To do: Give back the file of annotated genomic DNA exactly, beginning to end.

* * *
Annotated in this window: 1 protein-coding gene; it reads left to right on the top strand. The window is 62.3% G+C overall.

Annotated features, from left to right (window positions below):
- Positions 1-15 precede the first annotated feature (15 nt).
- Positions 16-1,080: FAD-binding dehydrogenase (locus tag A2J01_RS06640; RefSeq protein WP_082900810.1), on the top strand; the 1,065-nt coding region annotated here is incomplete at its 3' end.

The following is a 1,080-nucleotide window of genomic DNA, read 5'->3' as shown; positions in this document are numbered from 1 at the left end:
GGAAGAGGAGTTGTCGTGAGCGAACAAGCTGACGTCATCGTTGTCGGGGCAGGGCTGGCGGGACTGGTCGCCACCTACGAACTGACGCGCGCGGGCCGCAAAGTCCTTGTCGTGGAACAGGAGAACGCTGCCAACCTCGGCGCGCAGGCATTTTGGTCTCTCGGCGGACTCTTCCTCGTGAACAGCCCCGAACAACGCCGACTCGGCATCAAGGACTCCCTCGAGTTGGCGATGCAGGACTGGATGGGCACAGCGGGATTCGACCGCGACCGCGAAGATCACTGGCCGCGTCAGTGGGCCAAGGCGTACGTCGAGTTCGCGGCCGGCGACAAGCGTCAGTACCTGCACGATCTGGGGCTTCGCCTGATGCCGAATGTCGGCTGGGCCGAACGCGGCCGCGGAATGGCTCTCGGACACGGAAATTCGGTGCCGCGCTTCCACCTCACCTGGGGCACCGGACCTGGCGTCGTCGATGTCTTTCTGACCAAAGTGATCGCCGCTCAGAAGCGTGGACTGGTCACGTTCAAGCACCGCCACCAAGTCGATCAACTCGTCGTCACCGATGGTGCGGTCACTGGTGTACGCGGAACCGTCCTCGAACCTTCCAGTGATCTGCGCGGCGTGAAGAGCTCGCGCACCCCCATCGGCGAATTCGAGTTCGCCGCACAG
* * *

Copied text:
Annotated in this window: 1 protein-coding gene; it reads left to right on the top strand. The window is 62.3% G+C overall.

Annotated features, from left to right (window positions below):
- Positions 1-15 precede the first annotated feature (15 nt).
- Positions 16-1,080: FAD-binding dehydrogenase (locus tag A2J01_RS06640; RefSeq protein WP_082900810.1), on the top strand; the 1,065-nt coding region annotated here is incomplete at its 3' end.

The following is a 1,080-nucleotide window of genomic DNA, read 5'->3' as shown; positions in this document are numbered from 1 at the left end:
GGAAGAGGAGTTGTCGTGAGCGAACAAGCTGACGTCATCGTTGTCGGGGCAGGGCTGGCGGGACTGGTCGCCACCTACGAACTGACGCGCGCGGGCCGCAAAGTCCTTGTCGTGGAACAGGAGAACGCTGCCAACCTCGGCGCGCAGGCATTTTGGTCTCTCGGCGGACTCTTCCTCGTGAACAGCCCCGAACAACGCCGACTCGGCATCAAGGACTCCCTCGAGTTGGCGATGCAGGACTGGATGGGCACAGCGGGATTCGACCGCGACCGCGAAGATCACTGGCCGCGTCAGTGGGCCAAGGCGTACGTCGAGTTCGCGGCCGGCGACAAGCGTCAGTACCTGCACGATCTGGGGCTTCGCCTGATGCCGAATGTCGGCTGGGCCGAACGCGGCCGCGGAATGGCTCTCGGACACGGAAATTCGGTGCCGCGCTTCCACCTCACCTGGGGCACCGGACCTGGCGTCGTCGATGTCTTTCTGACCAAAGTGATCGCCGCTCAGAAGCGTGGACTGGTCACGTTCAAGCACCGCCACCAAGTCGATCAACTCGTCGTCACCGATGGTGCGGTCACTGGTGTACGCGGAACCGTCCTCGAACCTTCCAGTGATCTGCGCGGCGTGAAGAGCTCGCGCACCCCCATCGGCGAATTCGAGTTCGCCGCACAG